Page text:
Publication date: 24/08/2023

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Summary: Introduction: The establishment and maintenance of breastfeeding in premature and low birth weight newborns are complex, presenting greater challenges than in full-term and healthy newborns, as the breastfeeding process can be interrupted indefinitely. This project aims to address an institutional demand for improvements in breastfeeding assistance for premature infants and is aligned with the research line of organization and evaluation of healthcare systems. Overall Objective: To contribute to the improvement of the quality of breastfeeding management in premature and low birth weight newborns. Specific Objectives: Determine the current compliance with best practice recommendations; Identify barriers and facilitators to improve compliance with best practice recommendations; Implement strategies to address areas of non-compliance; Evaluate changes in compliance with evidence-based practice recommendations after the implementation of strategies. Methodology: Participatory research that used the implementation science framework and the JBI's audit and feedback tools named PACES and GRiP. The study was conducted in a university hospital in southeastern Brazil, with the participation of the multidisciplinary team and managers. The study was organized following the steps: situational diagnosis; protocol development; training; protocol implementation; monitoring and protocol review. Data were analyzed through descriptive statistics and content analysis. Results: Seven audit criteria were listed based on national and international guidelines, WHO and Ministry of Health manuals, and JBI Summaries. These criteria were assessed for compliance with evidence-based best practices. In the baseline audit, three of these criteria were found to be compliant, while the other four were non-compliant. Based on the situational diagnosis and baseline audit, barriers were identified, and eleven strategies were developed with the resources described for their execution. After the training, all the audited criteria showed compliance in the first follow-up audit, and five out of the seven audited criteria were compliant in the second follow-up audit. Products: Protocol for breastfeeding premature and low birth weight newborns. Flowcharts, process mappings, and infographics to guide staff work and parents' involvement in this process. Multidisciplinary and intersectoral training. Final Considerations: This project achieved the goal of improving evidence-based practice among the multidisciplinary team and enabled the development and implementation of the institution's first protocol for breastfeeding assistance to premature and low birth weight newborns, facilitated by the implementation of multifaceted strategies targeted at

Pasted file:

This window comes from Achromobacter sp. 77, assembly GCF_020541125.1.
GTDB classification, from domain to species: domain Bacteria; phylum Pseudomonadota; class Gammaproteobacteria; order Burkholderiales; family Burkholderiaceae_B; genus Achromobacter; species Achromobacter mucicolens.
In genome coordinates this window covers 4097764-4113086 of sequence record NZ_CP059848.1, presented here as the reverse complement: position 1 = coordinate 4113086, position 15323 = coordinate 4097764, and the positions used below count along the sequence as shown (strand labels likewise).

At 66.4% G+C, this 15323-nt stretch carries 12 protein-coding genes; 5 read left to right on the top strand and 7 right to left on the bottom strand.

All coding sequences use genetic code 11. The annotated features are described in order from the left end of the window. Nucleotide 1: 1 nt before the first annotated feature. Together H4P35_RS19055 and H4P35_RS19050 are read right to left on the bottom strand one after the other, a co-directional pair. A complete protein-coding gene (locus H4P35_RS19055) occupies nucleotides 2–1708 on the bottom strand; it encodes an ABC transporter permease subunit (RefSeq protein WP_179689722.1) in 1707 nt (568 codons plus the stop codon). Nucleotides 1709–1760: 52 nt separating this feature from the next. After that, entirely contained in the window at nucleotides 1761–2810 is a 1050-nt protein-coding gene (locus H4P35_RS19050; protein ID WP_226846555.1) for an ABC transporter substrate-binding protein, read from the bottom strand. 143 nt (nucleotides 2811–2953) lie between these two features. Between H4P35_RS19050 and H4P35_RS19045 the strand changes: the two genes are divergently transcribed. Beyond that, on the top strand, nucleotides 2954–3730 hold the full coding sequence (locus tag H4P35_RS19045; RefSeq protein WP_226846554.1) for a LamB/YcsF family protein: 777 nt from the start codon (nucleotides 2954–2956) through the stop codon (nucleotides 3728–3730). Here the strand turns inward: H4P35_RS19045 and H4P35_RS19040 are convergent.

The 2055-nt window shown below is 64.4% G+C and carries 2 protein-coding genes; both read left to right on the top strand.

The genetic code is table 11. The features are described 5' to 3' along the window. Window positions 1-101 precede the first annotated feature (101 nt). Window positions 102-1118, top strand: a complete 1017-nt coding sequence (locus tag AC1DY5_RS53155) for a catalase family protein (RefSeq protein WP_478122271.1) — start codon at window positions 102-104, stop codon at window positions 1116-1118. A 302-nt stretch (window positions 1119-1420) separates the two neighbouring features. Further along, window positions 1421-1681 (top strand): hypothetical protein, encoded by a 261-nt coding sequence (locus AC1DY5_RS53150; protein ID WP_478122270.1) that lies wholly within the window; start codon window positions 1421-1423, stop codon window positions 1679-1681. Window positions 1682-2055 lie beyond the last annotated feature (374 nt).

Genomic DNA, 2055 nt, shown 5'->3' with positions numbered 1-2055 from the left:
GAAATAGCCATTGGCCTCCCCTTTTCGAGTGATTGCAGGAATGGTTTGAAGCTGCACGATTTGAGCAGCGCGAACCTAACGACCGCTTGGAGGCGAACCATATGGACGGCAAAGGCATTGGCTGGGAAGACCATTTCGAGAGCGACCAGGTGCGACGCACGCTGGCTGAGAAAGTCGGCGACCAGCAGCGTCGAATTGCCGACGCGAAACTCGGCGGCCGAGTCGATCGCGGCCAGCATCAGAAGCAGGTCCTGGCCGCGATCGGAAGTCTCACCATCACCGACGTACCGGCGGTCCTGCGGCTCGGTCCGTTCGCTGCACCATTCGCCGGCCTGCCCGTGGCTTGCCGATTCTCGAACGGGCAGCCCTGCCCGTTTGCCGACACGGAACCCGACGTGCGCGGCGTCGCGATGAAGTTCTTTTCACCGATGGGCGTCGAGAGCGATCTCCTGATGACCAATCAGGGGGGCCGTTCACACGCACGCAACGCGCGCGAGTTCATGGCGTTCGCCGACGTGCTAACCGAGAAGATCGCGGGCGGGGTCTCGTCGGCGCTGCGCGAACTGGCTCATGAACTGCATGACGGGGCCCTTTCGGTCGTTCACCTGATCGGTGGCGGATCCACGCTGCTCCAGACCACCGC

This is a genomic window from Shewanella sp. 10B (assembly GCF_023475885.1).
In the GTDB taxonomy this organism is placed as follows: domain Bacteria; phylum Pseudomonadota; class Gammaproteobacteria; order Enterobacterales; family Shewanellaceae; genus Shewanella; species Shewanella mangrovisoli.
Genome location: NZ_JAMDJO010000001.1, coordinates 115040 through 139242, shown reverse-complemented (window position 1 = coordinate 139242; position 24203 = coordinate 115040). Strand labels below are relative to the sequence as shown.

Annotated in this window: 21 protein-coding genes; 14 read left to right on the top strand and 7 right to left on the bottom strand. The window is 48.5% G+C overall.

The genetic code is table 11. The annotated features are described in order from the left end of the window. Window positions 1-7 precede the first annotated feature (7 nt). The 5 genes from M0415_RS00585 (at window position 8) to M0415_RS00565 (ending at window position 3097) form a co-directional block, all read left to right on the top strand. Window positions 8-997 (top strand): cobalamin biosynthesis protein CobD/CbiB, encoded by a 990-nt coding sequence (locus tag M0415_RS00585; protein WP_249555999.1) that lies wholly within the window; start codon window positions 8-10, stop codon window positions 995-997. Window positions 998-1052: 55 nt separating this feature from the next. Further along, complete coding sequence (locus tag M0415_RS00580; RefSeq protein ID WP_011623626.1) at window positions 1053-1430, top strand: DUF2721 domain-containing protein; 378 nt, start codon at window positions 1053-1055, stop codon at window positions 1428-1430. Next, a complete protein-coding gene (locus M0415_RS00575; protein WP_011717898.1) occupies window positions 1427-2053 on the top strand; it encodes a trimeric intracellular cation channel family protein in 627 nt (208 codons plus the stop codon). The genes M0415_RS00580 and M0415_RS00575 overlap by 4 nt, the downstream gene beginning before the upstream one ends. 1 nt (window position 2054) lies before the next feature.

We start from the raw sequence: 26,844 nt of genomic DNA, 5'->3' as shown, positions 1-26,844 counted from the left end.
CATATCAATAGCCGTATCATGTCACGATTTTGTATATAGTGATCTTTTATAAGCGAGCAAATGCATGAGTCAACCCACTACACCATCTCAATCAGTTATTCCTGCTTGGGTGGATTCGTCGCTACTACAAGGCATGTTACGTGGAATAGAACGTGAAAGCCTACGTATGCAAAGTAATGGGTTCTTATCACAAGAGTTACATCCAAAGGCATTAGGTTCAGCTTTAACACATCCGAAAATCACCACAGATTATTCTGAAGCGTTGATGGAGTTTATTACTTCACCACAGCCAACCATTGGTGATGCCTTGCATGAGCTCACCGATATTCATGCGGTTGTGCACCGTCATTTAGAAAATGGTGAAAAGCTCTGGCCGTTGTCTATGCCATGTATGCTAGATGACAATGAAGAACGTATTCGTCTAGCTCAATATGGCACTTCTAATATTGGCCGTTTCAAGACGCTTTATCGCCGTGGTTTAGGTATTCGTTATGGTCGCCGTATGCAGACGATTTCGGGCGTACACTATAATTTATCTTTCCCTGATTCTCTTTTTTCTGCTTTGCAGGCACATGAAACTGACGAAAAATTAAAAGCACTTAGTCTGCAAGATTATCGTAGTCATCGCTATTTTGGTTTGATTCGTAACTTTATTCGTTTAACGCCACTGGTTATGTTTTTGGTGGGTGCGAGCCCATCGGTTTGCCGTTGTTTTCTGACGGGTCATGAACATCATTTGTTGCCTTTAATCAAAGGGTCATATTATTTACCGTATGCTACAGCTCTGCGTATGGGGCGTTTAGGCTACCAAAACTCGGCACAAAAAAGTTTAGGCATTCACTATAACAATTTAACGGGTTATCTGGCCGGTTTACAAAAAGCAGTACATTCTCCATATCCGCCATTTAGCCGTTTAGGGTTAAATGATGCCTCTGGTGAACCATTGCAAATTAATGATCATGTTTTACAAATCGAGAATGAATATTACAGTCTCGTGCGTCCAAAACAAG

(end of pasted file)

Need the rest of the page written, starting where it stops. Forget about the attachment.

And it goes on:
the identified barriers. The protocol and products are already implemented and generating positive impacts in the institution. This research has the potential to be applied at the regional and national levels as it systematically describes an innovative method with the necessary steps and resources for the implementation of the best scientific evidence. The research influenced changes in practice, but the maintenance of evidence-based care and adherence to the protocol require ongoing education for the neonatal team and other involved sectors to achieve better results.

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